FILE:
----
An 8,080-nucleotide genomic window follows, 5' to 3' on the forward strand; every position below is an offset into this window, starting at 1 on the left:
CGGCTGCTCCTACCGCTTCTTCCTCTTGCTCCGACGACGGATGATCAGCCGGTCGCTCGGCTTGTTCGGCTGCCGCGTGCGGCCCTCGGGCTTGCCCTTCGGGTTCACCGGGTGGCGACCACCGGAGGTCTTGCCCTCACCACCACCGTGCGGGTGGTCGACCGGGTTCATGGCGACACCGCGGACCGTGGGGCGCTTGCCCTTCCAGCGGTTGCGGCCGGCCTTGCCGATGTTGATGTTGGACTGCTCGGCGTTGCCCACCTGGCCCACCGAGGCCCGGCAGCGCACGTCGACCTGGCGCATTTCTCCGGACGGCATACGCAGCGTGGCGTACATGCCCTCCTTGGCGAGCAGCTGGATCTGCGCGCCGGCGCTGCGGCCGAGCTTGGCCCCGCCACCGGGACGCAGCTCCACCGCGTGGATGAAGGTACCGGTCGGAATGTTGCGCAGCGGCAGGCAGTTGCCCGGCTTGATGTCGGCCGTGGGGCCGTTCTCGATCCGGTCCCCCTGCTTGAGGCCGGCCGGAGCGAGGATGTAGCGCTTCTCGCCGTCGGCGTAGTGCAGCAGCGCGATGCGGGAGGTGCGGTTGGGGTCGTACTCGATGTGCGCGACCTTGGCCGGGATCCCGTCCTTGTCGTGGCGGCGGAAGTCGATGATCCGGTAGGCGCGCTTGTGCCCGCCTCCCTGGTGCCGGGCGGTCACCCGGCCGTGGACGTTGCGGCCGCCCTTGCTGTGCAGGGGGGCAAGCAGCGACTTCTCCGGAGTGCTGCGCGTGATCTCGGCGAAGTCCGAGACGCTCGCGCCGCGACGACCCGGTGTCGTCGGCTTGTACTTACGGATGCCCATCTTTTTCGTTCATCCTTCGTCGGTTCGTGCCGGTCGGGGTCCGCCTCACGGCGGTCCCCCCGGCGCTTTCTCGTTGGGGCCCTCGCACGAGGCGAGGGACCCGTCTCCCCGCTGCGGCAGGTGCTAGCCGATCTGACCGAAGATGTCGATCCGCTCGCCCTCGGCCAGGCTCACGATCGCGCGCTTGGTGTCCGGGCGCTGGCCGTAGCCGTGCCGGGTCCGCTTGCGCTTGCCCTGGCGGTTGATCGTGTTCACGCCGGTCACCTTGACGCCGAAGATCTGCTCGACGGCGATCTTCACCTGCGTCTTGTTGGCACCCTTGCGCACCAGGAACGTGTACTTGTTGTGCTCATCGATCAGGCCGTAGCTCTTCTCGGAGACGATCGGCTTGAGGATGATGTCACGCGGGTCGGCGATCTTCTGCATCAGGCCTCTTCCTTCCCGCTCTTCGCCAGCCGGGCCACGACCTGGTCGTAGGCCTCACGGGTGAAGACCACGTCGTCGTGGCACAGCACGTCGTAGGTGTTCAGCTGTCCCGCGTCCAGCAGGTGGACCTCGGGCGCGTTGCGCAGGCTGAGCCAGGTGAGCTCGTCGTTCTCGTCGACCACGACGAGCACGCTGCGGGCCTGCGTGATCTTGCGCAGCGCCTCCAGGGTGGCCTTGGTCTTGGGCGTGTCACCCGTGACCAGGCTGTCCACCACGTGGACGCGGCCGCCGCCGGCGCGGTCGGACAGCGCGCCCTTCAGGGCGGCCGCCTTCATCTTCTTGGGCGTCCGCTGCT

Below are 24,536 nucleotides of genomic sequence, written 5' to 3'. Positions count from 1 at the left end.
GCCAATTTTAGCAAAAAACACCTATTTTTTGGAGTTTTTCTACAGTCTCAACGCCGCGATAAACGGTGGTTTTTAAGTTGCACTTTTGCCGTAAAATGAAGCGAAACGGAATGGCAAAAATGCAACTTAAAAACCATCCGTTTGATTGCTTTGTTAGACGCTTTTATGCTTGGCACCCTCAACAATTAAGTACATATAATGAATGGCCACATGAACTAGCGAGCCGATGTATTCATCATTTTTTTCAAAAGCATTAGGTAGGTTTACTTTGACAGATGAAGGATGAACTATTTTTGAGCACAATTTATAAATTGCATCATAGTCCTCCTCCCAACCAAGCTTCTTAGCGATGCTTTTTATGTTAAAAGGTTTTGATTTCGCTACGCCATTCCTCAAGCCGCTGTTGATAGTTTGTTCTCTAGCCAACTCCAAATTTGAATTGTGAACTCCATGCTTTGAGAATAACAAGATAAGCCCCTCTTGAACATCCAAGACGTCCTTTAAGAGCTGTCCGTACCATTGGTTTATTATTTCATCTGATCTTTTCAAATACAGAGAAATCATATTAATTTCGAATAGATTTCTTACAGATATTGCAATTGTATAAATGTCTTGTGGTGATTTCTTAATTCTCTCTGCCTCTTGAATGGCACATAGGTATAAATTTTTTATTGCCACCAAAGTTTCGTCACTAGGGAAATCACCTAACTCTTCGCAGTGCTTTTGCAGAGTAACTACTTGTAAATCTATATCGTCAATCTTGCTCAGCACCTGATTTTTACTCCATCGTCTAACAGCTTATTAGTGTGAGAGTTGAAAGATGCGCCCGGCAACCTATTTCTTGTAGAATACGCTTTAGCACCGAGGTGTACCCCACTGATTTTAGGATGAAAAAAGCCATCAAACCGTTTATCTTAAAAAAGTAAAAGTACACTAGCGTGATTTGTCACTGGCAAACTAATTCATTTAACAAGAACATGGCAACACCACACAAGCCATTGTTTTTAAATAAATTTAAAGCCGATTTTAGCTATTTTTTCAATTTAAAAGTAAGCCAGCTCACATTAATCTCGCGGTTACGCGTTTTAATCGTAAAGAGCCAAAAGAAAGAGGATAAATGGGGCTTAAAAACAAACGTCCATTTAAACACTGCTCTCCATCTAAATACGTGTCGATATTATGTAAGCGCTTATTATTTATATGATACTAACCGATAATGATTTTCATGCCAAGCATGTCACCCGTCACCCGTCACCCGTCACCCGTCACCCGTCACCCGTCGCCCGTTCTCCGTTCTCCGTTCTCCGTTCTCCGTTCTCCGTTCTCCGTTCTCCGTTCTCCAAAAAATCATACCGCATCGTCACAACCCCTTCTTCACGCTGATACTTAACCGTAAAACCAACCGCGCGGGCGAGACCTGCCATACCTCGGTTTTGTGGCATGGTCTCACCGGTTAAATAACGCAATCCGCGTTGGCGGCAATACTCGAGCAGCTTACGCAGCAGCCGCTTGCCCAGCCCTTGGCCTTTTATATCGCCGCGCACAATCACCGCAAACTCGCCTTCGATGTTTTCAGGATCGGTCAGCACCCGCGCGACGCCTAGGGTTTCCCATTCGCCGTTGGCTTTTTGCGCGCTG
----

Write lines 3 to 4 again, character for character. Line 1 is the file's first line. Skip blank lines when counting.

Below are 24,536 nucleotides of genomic sequence, written 5' to 3'. Positions count from 1 at the left end.
GCCAATTTTAGCAAAAAACACCTATTTTTTGGAGTTTTTCTACAGTCTCAACGCCGCGATAAACGGTGGTTTTTAAGTTGCACTTTTGCCGTAAAATGAAGCGAAACGGAATGGCAAAAATGCAACTTAAAAACCATCCGTTTGATTGCTTTGTTAGACGCTTTTATGCTTGGCACCCTCAACAATTAAGTACATATAATGAATGGCCACATGAACTAGCGAGCCGATGTATTCATCATTTTTTTCAAAAGCATTAGGTAGGTTTACTTTGACAGATGAAGGATGAACTATTTTTGAGCACAATTTATAAATTGCATCATAGTCCTCCTCCCAACCAAGCTTCTTAGCGATGCTTTTTATGTTAAAAGGTTTTGATTTCGCTACGCCATTCCTCAAGCCGCTGTTGATAGTTTGTTCTCTAGCCAACTCCAAATTTGAATTGTGAACTCCATGCTTTGAGAATAACAAGATAAGCCCCTCTTGAACATCCAAGACGTCCTTTAAGAGCTGTCCGTACCATTGGTTTATTATTTCATCTGATCTTTTCAAATACAGAGAAATCATATTAATTTCGAATAGATTTCTTACAGATATTGCAATTGTATAAATGTCTTGTGGTGATTTCTTAATTCTCTCTGCCTCTTGAATGGCACATAGGTATAAATTTTTTATTGCCACCAAAGTTTCGTCACTAGGGAAATCACCTAACTCTTCGCAGTGCTTTTGCAGAGTAACTACTTGTAAATCTATATCGTCAATCTTGCTCAGCACCTGATTTTTACTCCATCGTCTAACAGCTTATTAGTGTGAGAGTTGAAAGATGCGCCCGGCAACCTATTTCTTGTAGAATACGCTTTAGCACCGAGGTGTACCCCACTGATTTTAGGATGAAAAAAGCCATCAAACCGTTTATCTTAAAAAAGTAAAAGTACACTAGCGTGATTTGTCACTGGCAAACTAATTCATTTAACAAGAACATGGCAACACCACACAAGCCATTGTTTTTAAATAAATTTAAAGCCGATTTTAGCTATTTTTTCAATTTAAAAGTAAGCCAGCTCACATTAATCTCGCGGTTACGCGTTTTAATCGTAAAGAGCCAAAAGAAAGAGGATAAATGGGGCTTAAAAACAAACGTCCATTTAAACACTGCTCTCCATCTAAATACGTGTCGATATTATGTAAGCGCTTATTATTTATATGATACTAACCGATAATGATTTTCATGCCAAGCATGTCACCCGTCACCCGTCACCCGTCACCCGTCACCCGTCACCCGTCGCCCGTTCTCCGTTCTCCGTTCTCCGTTCTCCGTTCTCCGTTCTCCGTTCTCCGTTCTCCAAAAAATCATACCGCATCGTCACAACCCCTTCTTCACGCTGATACTTAACCGTAAAACCAACCGCGCGGGCGAGACCTGCCATACCTCGGTTTTGTGGCATGGTCTCACCGGTTAAATAACGCAATCCGCGTTGGCGGCAATACTCGAGCAGCTTACGCAGCAGCCGCTTGCCCAGCCCTTGGCCTTTTATATCGCCGCGCACAATCACCGCAAACTCGCCTTCGATGTTTTCAGGATCGGTCAGCACCCGCGCGACGCCTAGGGTTTCCCATTCGCCGTTGGCTTTTTGCGCGCTG